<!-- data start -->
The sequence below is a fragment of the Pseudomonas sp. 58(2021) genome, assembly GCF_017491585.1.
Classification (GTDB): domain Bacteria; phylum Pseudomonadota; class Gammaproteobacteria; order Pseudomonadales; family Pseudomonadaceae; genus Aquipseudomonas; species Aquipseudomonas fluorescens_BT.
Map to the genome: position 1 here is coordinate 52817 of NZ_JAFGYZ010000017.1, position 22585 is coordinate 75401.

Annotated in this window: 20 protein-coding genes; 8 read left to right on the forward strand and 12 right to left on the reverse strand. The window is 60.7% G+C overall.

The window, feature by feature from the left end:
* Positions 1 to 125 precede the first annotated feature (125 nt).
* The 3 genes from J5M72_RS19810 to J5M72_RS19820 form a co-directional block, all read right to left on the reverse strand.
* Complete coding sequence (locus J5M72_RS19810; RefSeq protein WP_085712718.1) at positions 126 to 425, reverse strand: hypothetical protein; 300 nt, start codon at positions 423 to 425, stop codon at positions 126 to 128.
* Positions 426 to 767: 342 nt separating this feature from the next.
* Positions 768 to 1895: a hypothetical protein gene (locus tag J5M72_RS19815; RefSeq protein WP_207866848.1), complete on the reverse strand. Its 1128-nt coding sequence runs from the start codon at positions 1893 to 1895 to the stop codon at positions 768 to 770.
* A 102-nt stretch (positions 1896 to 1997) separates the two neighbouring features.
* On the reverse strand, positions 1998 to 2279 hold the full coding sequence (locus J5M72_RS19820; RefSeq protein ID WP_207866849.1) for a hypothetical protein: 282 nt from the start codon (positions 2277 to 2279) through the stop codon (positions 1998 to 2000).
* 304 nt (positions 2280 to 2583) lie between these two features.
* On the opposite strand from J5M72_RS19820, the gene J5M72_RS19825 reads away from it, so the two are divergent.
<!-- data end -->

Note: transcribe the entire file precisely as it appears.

The sequence below is a fragment of the Pseudomonas sp. 58(2021) genome, assembly GCF_017491585.1.
Classification (GTDB): domain Bacteria; phylum Pseudomonadota; class Gammaproteobacteria; order Pseudomonadales; family Pseudomonadaceae; genus Aquipseudomonas; species Aquipseudomonas fluorescens_BT.
Map to the genome: position 1 here is coordinate 52817 of NZ_JAFGYZ010000017.1, position 22585 is coordinate 75401.

Annotated in this window: 20 protein-coding genes; 8 read left to right on the forward strand and 12 right to left on the reverse strand. The window is 60.7% G+C overall.

The window, feature by feature from the left end:
* Positions 1 to 125 precede the first annotated feature (125 nt).
* The 3 genes from J5M72_RS19810 to J5M72_RS19820 form a co-directional block, all read right to left on the reverse strand.
* Complete coding sequence (locus J5M72_RS19810; RefSeq protein WP_085712718.1) at positions 126 to 425, reverse strand: hypothetical protein; 300 nt, start codon at positions 423 to 425, stop codon at positions 126 to 128.
* Positions 426 to 767: 342 nt separating this feature from the next.
* Positions 768 to 1895: a hypothetical protein gene (locus tag J5M72_RS19815; RefSeq protein WP_207866848.1), complete on the reverse strand. Its 1128-nt coding sequence runs from the start codon at positions 1893 to 1895 to the stop codon at positions 768 to 770.
* A 102-nt stretch (positions 1896 to 1997) separates the two neighbouring features.
* On the reverse strand, positions 1998 to 2279 hold the full coding sequence (locus J5M72_RS19820; RefSeq protein ID WP_207866849.1) for a hypothetical protein: 282 nt from the start codon (positions 2277 to 2279) through the stop codon (positions 1998 to 2000).
* 304 nt (positions 2280 to 2583) lie between these two features.
* On the opposite strand from J5M72_RS19820, the gene J5M72_RS19825 reads away from it, so the two are divergent.